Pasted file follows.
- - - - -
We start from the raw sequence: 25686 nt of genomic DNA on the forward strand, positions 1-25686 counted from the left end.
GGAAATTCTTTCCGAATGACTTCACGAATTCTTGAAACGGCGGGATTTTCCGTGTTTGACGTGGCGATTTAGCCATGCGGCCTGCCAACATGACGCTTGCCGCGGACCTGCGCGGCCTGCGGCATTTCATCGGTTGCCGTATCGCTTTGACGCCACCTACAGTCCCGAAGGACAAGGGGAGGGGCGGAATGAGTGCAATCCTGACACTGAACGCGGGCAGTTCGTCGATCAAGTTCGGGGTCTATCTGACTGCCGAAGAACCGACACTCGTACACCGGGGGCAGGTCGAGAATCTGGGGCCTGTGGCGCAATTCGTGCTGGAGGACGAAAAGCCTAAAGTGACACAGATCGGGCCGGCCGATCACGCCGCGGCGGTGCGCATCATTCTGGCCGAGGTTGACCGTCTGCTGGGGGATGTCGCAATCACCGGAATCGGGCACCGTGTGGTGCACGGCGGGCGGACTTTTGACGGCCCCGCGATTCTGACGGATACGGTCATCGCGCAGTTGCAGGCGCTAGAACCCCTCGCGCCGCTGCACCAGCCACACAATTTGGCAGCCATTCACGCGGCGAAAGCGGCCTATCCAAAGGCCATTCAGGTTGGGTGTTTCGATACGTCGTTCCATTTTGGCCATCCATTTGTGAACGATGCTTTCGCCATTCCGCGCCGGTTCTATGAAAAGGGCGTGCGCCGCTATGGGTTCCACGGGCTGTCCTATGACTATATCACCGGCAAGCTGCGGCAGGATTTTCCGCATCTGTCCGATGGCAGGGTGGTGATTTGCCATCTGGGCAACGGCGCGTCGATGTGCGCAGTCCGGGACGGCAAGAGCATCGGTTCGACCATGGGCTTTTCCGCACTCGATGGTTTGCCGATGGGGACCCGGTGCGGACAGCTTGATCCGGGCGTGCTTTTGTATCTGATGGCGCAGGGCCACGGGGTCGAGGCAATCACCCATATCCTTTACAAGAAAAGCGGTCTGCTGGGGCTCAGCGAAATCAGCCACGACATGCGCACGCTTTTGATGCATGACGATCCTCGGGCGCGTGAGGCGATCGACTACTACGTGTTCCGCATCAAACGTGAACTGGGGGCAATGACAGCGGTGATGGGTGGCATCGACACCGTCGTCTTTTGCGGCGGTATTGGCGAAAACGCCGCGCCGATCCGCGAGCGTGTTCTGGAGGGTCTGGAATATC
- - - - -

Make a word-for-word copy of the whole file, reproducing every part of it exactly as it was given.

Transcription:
We start from the raw sequence: 25686 nt of genomic DNA on the forward strand, positions 1-25686 counted from the left end.
GGAAATTCTTTCCGAATGACTTCACGAATTCTTGAAACGGCGGGATTTTCCGTGTTTGACGTGGCGATTTAGCCATGCGGCCTGCCAACATGACGCTTGCCGCGGACCTGCGCGGCCTGCGGCATTTCATCGGTTGCCGTATCGCTTTGACGCCACCTACAGTCCCGAAGGACAAGGGGAGGGGCGGAATGAGTGCAATCCTGACACTGAACGCGGGCAGTTCGTCGATCAAGTTCGGGGTCTATCTGACTGCCGAAGAACCGACACTCGTACACCGGGGGCAGGTCGAGAATCTGGGGCCTGTGGCGCAATTCGTGCTGGAGGACGAAAAGCCTAAAGTGACACAGATCGGGCCGGCCGATCACGCCGCGGCGGTGCGCATCATTCTGGCCGAGGTTGACCGTCTGCTGGGGGATGTCGCAATCACCGGAATCGGGCACCGTGTGGTGCACGGCGGGCGGACTTTTGACGGCCCCGCGATTCTGACGGATACGGTCATCGCGCAGTTGCAGGCGCTAGAACCCCTCGCGCCGCTGCACCAGCCACACAATTTGGCAGCCATTCACGCGGCGAAAGCGGCCTATCCAAAGGCCATTCAGGTTGGGTGTTTCGATACGTCGTTCCATTTTGGCCATCCATTTGTGAACGATGCTTTCGCCATTCCGCGCCGGTTCTATGAAAAGGGCGTGCGCCGCTATGGGTTCCACGGGCTGTCCTATGACTATATCACCGGCAAGCTGCGGCAGGATTTTCCGCATCTGTCCGATGGCAGGGTGGTGATTTGCCATCTGGGCAACGGCGCGTCGATGTGCGCAGTCCGGGACGGCAAGAGCATCGGTTCGACCATGGGCTTTTCCGCACTCGATGGTTTGCCGATGGGGACCCGGTGCGGACAGCTTGATCCGGGCGTGCTTTTGTATCTGATGGCGCAGGGCCACGGGGTCGAGGCAATCACCCATATCCTTTACAAGAAAAGCGGTCTGCTGGGGCTCAGCGAAATCAGCCACGACATGCGCACGCTTTTGATGCATGACGATCCTCGGGCGCGTGAGGCGATCGACTACTACGTGTTCCGCATCAAACGTGAACTGGGGGCAATGACAGCGGTGATGGGTGGCATCGACACCGTCGTCTTTTGCGGCGGTATTGGCGAAAACGCCGCGCCGATCCGCGAGCGTGTTCTGGAGGGTCTGGAATATC